Toy noted that the, "Language here is somewhat indefinite"; whatever the precise meaning, the passage is a warning against strife. "The beginning of strife is as when one letteth out water: therefore leave off contention before it be meddled with." "If you start an argument, it is like breaking a hole in a dam; so stop the argument before it becomes bigger and bigger."
"He that justifieth the wicked, and he that condemneth the righteous, Both of them alike are an abomination to Jehovah."
"To absolve the wicked and to condemn the innocent are equally hateful to the Lord." In fact, absolving the guilty is, in the last analysis, a condemnation of the innocent. An example of this is seen in the extreme leniency of our current judicial system in the mild or even omitted punishment of vicious criminals, who promptly multiply their violent crimes against the innocent.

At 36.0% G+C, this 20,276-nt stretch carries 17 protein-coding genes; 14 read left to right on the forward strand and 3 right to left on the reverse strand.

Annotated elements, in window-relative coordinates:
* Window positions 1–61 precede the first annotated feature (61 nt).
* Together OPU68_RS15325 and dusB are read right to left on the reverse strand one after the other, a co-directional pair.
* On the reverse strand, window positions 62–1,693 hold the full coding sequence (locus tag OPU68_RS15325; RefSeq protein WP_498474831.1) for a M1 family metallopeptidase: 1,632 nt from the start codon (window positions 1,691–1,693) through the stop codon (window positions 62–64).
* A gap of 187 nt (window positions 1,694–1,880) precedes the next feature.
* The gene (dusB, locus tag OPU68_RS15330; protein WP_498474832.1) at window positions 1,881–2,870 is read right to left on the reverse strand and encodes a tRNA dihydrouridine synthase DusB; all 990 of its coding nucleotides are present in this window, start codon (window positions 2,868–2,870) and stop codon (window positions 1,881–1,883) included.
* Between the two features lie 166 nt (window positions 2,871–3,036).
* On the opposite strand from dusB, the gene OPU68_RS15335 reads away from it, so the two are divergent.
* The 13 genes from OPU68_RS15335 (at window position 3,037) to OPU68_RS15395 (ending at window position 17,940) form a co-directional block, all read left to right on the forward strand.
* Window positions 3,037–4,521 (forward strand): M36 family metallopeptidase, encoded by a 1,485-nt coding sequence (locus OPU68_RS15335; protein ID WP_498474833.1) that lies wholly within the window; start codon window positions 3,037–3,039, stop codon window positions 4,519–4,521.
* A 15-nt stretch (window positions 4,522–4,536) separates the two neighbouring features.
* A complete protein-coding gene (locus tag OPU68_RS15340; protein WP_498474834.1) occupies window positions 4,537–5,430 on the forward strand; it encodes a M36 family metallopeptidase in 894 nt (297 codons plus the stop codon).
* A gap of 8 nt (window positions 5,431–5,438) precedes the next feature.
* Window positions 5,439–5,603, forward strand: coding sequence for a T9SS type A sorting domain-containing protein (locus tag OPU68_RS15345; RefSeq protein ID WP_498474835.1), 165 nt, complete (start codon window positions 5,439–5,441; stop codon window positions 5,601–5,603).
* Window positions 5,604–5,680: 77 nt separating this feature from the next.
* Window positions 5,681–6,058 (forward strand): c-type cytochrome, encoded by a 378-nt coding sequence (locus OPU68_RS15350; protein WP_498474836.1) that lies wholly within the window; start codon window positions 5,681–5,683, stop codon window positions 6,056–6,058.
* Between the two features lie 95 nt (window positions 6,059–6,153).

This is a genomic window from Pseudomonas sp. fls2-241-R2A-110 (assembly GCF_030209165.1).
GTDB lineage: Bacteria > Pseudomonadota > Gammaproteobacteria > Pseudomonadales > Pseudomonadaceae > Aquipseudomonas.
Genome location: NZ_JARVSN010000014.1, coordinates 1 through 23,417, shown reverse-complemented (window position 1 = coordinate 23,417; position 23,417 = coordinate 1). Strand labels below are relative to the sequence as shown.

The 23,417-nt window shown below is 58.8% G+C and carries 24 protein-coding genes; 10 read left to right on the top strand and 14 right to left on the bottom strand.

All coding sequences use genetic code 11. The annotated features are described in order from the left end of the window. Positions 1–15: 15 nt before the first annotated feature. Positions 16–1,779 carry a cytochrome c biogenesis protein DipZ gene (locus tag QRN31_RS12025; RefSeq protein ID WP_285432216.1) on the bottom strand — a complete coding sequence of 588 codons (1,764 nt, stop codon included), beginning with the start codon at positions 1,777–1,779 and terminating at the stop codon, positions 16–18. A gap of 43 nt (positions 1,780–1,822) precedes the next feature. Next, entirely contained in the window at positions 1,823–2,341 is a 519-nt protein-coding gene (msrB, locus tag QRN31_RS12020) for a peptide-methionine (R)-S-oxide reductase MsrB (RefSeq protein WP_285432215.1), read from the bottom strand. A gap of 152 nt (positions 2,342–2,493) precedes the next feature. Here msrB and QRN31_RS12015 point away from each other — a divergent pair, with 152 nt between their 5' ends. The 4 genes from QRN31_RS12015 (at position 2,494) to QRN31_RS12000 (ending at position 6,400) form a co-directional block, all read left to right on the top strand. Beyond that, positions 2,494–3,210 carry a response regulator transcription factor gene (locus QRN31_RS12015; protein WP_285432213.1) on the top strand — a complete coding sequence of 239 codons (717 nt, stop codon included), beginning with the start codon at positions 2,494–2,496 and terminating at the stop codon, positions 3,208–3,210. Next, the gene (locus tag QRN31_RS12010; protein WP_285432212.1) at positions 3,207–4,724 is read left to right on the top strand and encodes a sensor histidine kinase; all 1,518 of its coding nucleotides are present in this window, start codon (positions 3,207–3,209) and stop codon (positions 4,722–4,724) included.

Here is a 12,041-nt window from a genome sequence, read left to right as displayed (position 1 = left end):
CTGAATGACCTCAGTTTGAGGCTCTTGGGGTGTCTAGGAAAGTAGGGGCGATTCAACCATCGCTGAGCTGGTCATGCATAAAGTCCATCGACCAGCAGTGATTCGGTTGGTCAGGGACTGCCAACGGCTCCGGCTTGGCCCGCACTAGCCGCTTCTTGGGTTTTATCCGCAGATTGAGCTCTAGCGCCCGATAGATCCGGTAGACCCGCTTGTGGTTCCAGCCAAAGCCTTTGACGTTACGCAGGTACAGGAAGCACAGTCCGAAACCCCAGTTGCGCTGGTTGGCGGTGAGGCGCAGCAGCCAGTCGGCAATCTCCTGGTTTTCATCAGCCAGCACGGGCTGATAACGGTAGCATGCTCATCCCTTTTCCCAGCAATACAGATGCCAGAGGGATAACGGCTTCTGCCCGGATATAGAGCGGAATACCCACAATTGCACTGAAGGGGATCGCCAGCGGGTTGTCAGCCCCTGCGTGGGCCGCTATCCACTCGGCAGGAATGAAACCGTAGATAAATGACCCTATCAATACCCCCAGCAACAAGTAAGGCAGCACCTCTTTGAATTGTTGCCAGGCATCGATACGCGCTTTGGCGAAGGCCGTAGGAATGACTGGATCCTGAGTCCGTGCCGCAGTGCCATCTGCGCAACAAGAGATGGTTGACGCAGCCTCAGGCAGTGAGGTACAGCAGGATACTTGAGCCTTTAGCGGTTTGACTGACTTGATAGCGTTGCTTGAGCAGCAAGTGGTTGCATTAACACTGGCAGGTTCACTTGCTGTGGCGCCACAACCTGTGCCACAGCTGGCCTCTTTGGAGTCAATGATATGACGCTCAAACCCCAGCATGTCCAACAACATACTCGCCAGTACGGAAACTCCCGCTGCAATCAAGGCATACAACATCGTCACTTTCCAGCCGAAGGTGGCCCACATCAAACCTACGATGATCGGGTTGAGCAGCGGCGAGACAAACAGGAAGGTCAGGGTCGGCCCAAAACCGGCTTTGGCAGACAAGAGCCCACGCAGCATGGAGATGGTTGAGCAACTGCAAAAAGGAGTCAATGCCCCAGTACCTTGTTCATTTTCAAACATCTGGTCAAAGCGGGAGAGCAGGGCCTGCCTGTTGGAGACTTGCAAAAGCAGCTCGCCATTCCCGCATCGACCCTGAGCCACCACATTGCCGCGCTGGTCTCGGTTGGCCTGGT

"Wherefore is there a price in the hand of a fool to buy wisdom, Seeing he hath no understanding?"
This is a down to earth recognition that teaching can be wasted on a fool. This is not a snobbish remark; because, as always in Proverbs, the fool gets himself into his situation by his own stubbornness and wickedness."
"A friend loveth at all times; And a brother is born for adversity."
"A friend is friendly at all times; but a brother is born for adversity." "The meaning here is that in trouble one finds out what families are for, and you also find out who are your real friends. The next verse shows that a real friend may be imposed upon."
"A man void of understanding striketh hands, And becometh surety in the presence of his neighbor."
See comment on Proverbs 6:1ff. Proverbs gives very stern and persistent warnings against becoming another man's guarantee or surety.
"He loveth transgression that loveth strife: He that raiseth high his gate seeketh destruction."